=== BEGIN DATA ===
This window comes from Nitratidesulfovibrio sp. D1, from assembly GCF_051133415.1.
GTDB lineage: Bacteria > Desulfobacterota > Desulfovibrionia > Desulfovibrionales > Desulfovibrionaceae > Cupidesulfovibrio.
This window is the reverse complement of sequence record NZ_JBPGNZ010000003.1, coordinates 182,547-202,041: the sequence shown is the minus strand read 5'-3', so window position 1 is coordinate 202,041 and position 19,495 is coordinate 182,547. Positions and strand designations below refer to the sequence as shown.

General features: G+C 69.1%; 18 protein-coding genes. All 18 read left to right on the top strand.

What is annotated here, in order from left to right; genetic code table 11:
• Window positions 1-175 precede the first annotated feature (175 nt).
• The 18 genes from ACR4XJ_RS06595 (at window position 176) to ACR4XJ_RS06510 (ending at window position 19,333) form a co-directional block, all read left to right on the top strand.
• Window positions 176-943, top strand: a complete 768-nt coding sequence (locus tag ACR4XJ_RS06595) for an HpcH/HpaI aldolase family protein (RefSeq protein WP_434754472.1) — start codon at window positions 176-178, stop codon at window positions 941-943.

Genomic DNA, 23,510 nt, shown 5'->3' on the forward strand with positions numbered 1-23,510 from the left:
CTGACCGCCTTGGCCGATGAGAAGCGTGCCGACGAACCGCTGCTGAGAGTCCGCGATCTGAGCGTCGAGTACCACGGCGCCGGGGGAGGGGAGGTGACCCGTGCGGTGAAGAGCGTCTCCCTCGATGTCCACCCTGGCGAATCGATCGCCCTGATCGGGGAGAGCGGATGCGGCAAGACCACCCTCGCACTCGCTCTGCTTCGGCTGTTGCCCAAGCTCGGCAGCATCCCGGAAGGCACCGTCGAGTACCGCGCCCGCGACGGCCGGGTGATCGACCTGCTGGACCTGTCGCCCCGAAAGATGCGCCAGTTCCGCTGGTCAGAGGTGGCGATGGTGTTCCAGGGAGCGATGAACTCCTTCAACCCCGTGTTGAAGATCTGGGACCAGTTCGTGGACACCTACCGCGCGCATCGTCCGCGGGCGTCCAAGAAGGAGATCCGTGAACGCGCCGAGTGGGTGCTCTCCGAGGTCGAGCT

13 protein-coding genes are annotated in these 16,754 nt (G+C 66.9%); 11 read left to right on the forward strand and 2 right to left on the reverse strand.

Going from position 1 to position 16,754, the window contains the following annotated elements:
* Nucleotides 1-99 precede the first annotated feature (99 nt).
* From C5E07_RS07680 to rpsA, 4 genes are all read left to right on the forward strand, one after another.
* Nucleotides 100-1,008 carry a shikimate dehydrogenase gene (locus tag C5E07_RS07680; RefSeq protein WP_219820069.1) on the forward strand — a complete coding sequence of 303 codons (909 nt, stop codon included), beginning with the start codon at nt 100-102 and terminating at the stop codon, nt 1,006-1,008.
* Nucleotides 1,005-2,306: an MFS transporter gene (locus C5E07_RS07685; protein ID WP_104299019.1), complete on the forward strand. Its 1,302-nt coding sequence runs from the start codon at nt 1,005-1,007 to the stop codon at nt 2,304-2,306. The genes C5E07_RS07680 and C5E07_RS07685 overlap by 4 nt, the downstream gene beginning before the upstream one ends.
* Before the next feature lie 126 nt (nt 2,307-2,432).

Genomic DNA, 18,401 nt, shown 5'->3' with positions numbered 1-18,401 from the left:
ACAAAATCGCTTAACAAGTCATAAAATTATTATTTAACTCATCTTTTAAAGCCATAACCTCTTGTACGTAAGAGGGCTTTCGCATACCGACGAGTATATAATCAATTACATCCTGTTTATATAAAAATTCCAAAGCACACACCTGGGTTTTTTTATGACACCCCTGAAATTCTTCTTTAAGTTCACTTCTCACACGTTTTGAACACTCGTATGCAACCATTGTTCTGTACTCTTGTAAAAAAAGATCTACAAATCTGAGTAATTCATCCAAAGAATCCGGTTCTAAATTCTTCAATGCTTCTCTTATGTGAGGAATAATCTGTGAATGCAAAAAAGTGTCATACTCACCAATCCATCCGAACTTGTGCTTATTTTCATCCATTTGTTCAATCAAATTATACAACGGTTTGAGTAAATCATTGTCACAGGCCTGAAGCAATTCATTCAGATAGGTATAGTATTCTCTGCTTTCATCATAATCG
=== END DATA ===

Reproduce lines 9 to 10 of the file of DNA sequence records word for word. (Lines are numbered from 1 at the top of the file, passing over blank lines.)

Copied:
Genomic DNA, 23,510 nt, shown 5'->3' on the forward strand with positions numbered 1-23,510 from the left:
CTGACCGCCTTGGCCGATGAGAAGCGTGCCGACGAACCGCTGCTGAGAGTCCGCGATCTGAGCGTCGAGTACCACGGCGCCGGGGGAGGGGAGGTGACCCGTGCGGTGAAGAGCGTCTCCCTCGATGTCCACCCTGGCGAATCGATCGCCCTGATCGGGGAGAGCGGATGCGGCAAGACCACCCTCGCACTCGCTCTGCTTCGGCTGTTGCCCAAGCTCGGCAGCATCCCGGAAGGCACCGTCGAGTACCGCGCCCGCGACGGCCGGGTGATCGACCTGCTGGACCTGTCGCCCCGAAAGATGCGCCAGTTCCGCTGGTCAGAGGTGGCGATGGTGTTCCAGGGAGCGATGAACTCCTTCAACCCCGTGTTGAAGATCTGGGACCAGTTCGTGGACACCTACCGCGCGCATCGTCCGCGGGCGTCCAAGAAGGAGATCCGTGAACGCGCCGAGTGGGTGCTCTCCGAGGTCGAGCT